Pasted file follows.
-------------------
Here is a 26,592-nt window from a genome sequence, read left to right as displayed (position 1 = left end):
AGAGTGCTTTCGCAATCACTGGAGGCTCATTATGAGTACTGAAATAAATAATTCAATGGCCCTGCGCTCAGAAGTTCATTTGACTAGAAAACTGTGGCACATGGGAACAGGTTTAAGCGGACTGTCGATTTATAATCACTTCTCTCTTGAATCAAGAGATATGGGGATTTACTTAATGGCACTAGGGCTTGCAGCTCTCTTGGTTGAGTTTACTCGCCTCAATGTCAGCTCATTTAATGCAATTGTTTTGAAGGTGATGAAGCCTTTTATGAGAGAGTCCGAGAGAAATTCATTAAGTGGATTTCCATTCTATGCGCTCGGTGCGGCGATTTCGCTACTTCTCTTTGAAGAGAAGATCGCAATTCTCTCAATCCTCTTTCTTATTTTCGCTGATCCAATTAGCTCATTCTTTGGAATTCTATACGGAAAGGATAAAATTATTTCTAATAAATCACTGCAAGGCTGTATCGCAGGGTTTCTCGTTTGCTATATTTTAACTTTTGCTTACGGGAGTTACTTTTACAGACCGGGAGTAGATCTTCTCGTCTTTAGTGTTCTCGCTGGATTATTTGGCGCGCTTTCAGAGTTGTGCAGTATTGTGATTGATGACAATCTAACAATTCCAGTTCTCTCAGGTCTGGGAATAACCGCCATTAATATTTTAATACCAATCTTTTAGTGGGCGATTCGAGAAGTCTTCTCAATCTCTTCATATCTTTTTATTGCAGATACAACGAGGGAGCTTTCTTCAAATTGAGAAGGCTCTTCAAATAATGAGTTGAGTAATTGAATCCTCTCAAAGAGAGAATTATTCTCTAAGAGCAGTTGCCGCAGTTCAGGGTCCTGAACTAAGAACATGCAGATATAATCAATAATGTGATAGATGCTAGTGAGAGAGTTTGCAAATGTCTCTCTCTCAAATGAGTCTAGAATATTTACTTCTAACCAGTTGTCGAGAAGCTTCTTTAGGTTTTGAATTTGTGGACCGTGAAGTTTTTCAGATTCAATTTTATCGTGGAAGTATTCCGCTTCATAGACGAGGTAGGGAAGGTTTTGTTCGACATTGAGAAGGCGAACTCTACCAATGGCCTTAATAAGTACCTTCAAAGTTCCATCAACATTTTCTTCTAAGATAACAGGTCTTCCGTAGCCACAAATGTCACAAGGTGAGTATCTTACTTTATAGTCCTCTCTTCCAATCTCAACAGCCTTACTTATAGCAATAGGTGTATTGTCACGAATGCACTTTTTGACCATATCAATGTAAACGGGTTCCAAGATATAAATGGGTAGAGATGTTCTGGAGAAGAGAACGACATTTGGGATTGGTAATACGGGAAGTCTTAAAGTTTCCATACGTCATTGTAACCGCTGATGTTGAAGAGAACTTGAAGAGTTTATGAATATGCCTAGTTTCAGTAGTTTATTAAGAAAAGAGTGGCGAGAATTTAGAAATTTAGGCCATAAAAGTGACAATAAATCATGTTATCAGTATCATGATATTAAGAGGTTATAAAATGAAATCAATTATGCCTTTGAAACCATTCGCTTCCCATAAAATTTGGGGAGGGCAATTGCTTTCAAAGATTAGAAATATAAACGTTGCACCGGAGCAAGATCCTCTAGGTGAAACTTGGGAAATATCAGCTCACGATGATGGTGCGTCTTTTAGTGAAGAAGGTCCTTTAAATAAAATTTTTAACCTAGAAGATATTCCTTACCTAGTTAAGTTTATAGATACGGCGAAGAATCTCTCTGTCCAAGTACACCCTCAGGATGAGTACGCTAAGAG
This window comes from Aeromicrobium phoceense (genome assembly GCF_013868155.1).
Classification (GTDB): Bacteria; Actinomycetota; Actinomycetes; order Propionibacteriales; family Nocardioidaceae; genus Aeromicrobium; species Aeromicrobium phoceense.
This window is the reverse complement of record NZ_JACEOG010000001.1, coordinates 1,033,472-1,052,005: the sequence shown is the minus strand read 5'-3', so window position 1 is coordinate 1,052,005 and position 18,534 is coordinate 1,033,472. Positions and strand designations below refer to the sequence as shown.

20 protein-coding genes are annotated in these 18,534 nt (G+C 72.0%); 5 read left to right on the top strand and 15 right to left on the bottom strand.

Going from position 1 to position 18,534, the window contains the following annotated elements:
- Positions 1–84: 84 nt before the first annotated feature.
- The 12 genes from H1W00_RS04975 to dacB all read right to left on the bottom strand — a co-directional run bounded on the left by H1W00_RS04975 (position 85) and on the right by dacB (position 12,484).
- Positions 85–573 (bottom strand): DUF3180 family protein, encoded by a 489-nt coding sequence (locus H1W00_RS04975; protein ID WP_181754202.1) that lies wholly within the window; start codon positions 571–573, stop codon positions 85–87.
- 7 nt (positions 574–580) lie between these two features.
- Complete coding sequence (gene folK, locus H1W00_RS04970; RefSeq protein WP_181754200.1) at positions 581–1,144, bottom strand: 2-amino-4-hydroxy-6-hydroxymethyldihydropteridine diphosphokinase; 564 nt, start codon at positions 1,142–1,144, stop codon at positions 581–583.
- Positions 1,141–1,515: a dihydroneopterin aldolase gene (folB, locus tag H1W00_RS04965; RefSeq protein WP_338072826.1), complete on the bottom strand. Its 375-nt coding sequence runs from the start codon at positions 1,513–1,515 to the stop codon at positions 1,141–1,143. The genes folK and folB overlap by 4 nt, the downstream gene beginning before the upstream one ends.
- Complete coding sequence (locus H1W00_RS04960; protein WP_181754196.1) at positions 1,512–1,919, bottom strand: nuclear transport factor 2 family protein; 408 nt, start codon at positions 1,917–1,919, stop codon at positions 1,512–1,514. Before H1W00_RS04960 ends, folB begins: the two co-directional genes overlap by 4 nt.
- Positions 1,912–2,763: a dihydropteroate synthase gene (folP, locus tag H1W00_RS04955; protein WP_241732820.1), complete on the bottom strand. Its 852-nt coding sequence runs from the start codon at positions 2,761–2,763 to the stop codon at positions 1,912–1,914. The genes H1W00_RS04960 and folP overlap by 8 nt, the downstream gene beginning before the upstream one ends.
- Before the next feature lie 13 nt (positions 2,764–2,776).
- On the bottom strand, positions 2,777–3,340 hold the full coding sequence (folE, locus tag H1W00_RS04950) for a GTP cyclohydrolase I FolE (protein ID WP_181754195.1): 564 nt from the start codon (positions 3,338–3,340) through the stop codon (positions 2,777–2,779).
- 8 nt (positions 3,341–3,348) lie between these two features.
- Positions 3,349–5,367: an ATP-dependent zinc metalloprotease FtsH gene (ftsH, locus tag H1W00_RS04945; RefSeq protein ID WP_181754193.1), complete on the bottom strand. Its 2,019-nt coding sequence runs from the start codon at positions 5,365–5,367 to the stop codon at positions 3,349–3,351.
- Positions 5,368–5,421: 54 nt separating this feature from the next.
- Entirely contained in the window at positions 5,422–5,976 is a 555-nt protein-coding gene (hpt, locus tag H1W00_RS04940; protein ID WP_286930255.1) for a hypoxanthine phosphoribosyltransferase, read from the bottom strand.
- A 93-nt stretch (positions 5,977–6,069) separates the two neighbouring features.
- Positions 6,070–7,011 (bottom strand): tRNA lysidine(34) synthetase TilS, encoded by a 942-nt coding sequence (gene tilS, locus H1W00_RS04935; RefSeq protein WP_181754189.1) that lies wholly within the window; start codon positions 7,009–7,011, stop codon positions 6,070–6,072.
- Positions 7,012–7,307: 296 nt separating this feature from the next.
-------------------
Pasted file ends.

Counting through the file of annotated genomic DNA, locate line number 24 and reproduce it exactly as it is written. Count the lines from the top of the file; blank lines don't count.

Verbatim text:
- Positions 7,012–7,307: 296 nt separating this feature from the next.